Data Harmonization: An Imaging-driven omics database / repository on COVID survivors for retrospective understanding of COVID disease and planning for future care.
Consistent imaging protocols will require normalization / harmonization of data sourced from multiple platforms, hospitals and vendors. AI has shown a remarkable ability to generalize and group / tease out patterns from high-dimensional data. Machine / deep learning algorithms should rely on mix-omics integration of imaging and physiological measures. There is an urgent need for new models of multi-modal transfer learning (e.g., understanding lung and heart functional interactions), and incremental learning as cohorts grow at an ever-faster face, combining data from states/countries.
We plan that imaging harmonization methods be applied on all discharged COVID patient imaging data. This phenotyping could lead to a better retrospective understanding of COVID disease pathways and prepare for future management of COVID-derived chronic pathologies. In addition, there are significant new chronic pathologies expected in COVID survivors (cardiomyopathy, pulmonary aspergillosis, hemoglobin / iron deficiencies) in the longer term, which will be challenging to treat and / or recognize. The harmonized baseline data during acute phase (US/CXR) and at discharge time (CT/CMR) would help tremendously in our ability to understand the implications of these pathologies.
The proposed harmonization platform would include normalization across vendors, sites, possible variations in protocols and patient size. We describe AI based harmonization methods to leverage a large number of baseline scans from existing and ongoing studies for density measures, texture and later airway topology. During this initial phase, the Columbia cohort would harmonize 2,500 subjects in total, sampling in proportion five distinct cohorts. In the long term we aspire to develop data sharing tools, with possible partnerships for long term / global infrastructure and computing, integrate expertise in multiple imaging modalities, lead an open AI approach to model, predict and understand stages of COVID-19.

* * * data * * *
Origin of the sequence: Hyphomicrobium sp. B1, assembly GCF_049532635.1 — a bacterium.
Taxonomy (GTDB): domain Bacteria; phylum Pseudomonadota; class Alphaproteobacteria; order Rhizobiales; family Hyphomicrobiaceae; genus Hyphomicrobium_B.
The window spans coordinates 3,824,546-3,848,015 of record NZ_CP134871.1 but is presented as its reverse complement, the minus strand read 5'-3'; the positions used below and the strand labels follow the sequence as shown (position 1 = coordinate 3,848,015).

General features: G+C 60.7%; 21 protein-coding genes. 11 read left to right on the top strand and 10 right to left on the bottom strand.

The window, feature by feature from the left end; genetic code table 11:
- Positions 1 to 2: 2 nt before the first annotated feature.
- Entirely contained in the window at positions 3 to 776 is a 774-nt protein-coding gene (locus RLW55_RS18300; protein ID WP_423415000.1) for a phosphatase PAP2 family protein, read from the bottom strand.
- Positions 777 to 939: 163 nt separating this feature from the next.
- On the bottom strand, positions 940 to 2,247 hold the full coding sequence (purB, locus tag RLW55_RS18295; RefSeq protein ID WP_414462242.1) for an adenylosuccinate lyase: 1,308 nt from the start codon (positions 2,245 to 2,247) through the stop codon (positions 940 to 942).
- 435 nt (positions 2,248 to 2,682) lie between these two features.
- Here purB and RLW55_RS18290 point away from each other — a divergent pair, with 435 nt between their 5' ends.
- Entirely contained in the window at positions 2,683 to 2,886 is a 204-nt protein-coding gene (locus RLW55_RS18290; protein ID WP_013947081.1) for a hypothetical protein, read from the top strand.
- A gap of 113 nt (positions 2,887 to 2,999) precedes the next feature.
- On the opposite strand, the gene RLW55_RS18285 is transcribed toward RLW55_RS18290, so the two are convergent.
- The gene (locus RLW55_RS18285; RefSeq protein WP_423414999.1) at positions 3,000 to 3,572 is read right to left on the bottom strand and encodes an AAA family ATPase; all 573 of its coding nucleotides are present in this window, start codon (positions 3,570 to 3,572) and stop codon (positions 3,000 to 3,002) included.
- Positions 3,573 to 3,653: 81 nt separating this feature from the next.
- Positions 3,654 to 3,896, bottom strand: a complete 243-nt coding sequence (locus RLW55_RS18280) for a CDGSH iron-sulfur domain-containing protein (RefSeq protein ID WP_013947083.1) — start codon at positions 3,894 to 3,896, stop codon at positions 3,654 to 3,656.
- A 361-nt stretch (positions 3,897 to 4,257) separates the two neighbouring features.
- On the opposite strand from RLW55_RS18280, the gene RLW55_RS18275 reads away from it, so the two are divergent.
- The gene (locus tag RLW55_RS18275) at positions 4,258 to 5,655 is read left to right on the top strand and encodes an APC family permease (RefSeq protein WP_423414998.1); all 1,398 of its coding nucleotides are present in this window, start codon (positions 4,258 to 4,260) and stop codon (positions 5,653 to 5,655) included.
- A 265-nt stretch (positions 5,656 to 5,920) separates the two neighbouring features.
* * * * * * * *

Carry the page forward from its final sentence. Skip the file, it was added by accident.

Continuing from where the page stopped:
Andrew F. Laine received his D.Sc. degree from Washington University (St. Louis) School of Engineering and Applied Science in Computer Science, in 1989 and BS degree from Cornell University (Ithaca, NY). He was a Professor in the Department of Computer and Information Sciences and Engineering at the University of Florida (Gainesville, FL) from 1990-1997. He joined Columbia University in 1997 and served as Vice Chair of the Department of Biomedical Engineering 2003 – 2011, and Chaired of the Department of Biomedical Engineering 2012 – 2017. He is currently the Percy K. and Vida L. W. Hudson Professor of Biomedical Engineering and Professor of Radiology (Physics).
His contributions and impact of research includes being among the first to use multiscale wavelet representations to enhance subtle details in mammograms and improve the detection of breast cancer. Today, the multi-scale algorithm he developed is used in almost all commercial digital mammography systems. His more recent / current research focuses on image analysis to classify pulmonary emphysema subtypes (COPD) in lung images and cardiac disease with the aim to identifying pathways of disease processes amenable to intervention and cure. He is also collaborating on research projects on applications of dual energy lung CT including generating virtual contrast images from non-contrast CT using deep learning techniques.
Professor Laine served on the IEEE ISBI (International Symposium on Biomedical Imaging) steering committee, 2006-2009 and 2009 – 2012. He was the Program Chair for the IEEE EMBS (Engineering in Biology and Medicine Society) annual conference in 2006 held in New York City and served as Program Co-Chair for IEEE ISBI in 2008 (Paris, France). He served as Area Editor for IEEE Reviews in BME in Biomedical Imaging since 2007-2013. He was Program Chair for the EMBS annual conference for 2011 (Boston, MA). Professor Laine Chaired the Steering committee for IEEE ISBI, 2011-2013, and Chaired the Council of Societies for AIMBE (American Institute for Medical and Biological Engineers) in 2012-2013. Finally, he served as IEEE EMBS Vice President of Publications 2008 – 2012, and was the President of IEEE EMBS 2015 and 2016. He is currently past-chair of the IEEE EMBS Technical Committee on Biomedical Health Informatics. He is a Fellow of IEEE, AIMBE and IFMBE.